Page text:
Over the last two years, an ongoing trade war with China has led to growing financial uncertainty for many American farmers. Commodity prices for crops and livestock –– from corn to cattle –– have seen sharp declines as trade tensions escalate between the Trump administration and Beijing. The price of live cattle has dropped by more than 40 percent since 2015, according to data from Business Insider.

The losses have been partially offset by the USDA’s Market Facilitation Program, a 2018 measure that provides $14.5 billion of assistance to farmers impacted by the trade war. 

But some farmers say the bailout disproportionately bolstered corporate agriculture instead of going to small and medium-sized producers. “Sonny Perdue has a moral imperative this time to do the opposite of what happened through the Market Facilitation payment program, and ensure that this money comes to family farmers, to local businesses, to our local economies,” said Gibbons.

Last week, the National Sustainable Agriculture Coalition urged the USDA to equitably disburse money from the CARES Act in an open letter to Secretary Perdue signed by more than 750 organizations. “This is a very large chunk of money because this is a very big problem,” said Eric Deeble, policy director for NCAS. “But with that comes a real strong need for rigorous oversight, both from the legislature and for the advocacy organizations that really care about farmers and farm families.”

The coronavirus crisis could lead to a loss of more than $1 billion for local and regional food markets across the nation, according to a study commissioned by NCAS.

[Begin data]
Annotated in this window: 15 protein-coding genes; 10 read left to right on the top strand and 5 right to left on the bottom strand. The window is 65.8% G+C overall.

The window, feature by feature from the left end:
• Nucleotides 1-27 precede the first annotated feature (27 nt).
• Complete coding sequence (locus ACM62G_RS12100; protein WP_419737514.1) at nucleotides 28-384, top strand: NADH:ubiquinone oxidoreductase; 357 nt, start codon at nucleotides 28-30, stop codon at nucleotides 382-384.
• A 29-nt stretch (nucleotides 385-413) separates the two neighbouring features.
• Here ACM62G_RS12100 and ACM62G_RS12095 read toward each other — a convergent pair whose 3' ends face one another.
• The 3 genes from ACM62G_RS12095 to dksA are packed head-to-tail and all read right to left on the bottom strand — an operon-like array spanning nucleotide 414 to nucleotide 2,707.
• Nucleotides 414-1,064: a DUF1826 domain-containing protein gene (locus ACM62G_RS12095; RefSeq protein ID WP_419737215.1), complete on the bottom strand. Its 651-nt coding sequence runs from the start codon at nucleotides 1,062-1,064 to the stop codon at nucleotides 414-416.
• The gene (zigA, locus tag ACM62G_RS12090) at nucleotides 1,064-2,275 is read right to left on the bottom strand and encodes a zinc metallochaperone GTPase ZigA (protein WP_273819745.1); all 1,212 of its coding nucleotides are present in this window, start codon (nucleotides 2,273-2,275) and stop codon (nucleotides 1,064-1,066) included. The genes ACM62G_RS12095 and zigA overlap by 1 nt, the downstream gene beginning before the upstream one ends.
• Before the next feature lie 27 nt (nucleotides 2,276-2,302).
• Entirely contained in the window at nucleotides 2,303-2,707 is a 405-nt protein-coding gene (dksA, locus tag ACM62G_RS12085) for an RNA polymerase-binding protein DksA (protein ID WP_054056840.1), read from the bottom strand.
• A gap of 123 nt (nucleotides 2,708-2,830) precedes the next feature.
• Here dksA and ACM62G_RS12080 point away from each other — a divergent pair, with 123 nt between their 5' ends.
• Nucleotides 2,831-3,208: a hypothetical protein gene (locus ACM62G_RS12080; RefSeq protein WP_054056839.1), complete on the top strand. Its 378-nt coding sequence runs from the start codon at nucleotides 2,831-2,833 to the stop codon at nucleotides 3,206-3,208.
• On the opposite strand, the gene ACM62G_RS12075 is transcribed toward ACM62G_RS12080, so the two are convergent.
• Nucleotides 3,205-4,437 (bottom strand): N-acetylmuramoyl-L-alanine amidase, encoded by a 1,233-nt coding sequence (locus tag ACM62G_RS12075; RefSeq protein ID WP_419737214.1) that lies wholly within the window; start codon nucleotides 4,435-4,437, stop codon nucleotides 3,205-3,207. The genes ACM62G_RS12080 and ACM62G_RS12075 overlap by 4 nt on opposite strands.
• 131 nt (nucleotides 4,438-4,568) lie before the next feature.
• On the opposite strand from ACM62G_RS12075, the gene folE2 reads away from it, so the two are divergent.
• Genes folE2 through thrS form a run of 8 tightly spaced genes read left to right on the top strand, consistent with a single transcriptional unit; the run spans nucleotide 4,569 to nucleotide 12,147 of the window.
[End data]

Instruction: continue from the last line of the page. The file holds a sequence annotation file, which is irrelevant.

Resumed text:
Deeble said that while the CARES Act could benefit from more precise language, he was encouraged that lawmakers were willing to identify vulnerable farmers. “There was a recognition that folks who’ve lost direct markets are really feeling the pinch.”

To ensure the money is distributed fairly, the Department of Agriculture should reach out to producers who may not be familiar with the agency’s resources, like new farmers and people of color, he said. “Not everybody has the strongest relationship with the USDA,” said Deeble, a former policy advisor for Senator Kirsten Gillibrand.

Bentlage says the coronavirus crisis could force many producers to leave agriculture behind. “Farmers used to be the ultimate optimists –– there’s always next year,” he said. “But now we’re getting to the point where we look at next year and we have to be careful …”

As a farmer, Bentlage said he’s been through tough times before, like the farming crisis of the 1980s. Still, the financial woes brought on by the pandemic could be his last straw. “I’m 64, so if it’s like this for a couple of years, before I eat up all the equity in my farm that I worked 50 years to gain, before I give it all up, I’ll get out.”